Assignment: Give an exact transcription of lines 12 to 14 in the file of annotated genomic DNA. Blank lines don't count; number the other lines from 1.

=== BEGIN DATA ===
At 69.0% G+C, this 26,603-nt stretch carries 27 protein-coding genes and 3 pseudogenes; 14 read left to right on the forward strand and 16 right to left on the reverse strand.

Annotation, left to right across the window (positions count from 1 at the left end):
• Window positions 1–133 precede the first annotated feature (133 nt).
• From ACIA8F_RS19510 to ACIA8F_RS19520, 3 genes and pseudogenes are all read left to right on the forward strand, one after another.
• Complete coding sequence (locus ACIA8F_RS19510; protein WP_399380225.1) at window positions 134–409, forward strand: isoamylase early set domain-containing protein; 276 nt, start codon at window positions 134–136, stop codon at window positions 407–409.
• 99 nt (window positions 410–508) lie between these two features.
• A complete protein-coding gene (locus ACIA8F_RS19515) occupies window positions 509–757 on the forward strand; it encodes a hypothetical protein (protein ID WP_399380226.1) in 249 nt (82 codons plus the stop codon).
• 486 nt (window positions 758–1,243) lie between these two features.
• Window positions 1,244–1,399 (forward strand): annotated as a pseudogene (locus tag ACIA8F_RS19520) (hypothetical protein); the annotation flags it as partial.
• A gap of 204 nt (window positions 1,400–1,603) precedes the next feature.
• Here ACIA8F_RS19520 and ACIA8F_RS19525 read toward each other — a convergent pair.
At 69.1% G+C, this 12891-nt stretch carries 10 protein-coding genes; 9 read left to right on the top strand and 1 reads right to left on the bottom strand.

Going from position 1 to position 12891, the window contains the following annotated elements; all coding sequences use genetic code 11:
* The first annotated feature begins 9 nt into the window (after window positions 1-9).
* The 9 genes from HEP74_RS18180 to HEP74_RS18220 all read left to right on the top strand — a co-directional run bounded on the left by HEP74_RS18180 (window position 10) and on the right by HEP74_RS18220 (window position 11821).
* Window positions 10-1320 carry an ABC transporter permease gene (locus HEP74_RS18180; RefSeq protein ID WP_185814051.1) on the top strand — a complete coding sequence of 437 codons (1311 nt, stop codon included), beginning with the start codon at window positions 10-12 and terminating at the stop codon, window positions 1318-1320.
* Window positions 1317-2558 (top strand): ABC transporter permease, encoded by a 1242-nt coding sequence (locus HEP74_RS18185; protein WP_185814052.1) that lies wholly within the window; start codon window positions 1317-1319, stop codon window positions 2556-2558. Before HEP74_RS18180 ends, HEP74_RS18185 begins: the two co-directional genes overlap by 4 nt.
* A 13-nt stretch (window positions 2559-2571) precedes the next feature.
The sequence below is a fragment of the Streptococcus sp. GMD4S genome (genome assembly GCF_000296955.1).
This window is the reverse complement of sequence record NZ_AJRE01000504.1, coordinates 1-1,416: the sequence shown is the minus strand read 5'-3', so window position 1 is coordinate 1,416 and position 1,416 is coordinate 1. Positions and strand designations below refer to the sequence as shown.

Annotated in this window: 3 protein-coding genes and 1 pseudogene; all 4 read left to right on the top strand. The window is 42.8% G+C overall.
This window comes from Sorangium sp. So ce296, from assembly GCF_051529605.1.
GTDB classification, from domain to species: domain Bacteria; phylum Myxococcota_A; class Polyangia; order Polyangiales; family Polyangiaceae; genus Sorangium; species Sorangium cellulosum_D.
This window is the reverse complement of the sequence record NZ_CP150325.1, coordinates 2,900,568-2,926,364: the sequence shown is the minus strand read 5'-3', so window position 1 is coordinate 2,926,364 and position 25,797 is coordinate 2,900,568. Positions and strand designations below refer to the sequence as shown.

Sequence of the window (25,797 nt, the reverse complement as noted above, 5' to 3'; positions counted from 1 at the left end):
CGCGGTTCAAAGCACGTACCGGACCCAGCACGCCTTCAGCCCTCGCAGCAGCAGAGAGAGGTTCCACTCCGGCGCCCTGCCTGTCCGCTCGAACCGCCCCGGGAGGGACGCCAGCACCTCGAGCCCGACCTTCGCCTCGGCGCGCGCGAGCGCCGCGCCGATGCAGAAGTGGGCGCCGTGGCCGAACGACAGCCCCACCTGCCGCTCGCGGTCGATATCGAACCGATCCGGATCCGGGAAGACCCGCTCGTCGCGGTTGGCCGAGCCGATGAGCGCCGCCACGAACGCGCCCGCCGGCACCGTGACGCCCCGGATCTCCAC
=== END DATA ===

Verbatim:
At 69.1% G+C, this 12891-nt stretch carries 10 protein-coding genes; 9 read left to right on the top strand and 1 reads right to left on the bottom strand.

Going from position 1 to position 12891, the window contains the following annotated elements; all coding sequences use genetic code 11:
* The first annotated feature begins 9 nt into the window (after window positions 1-9).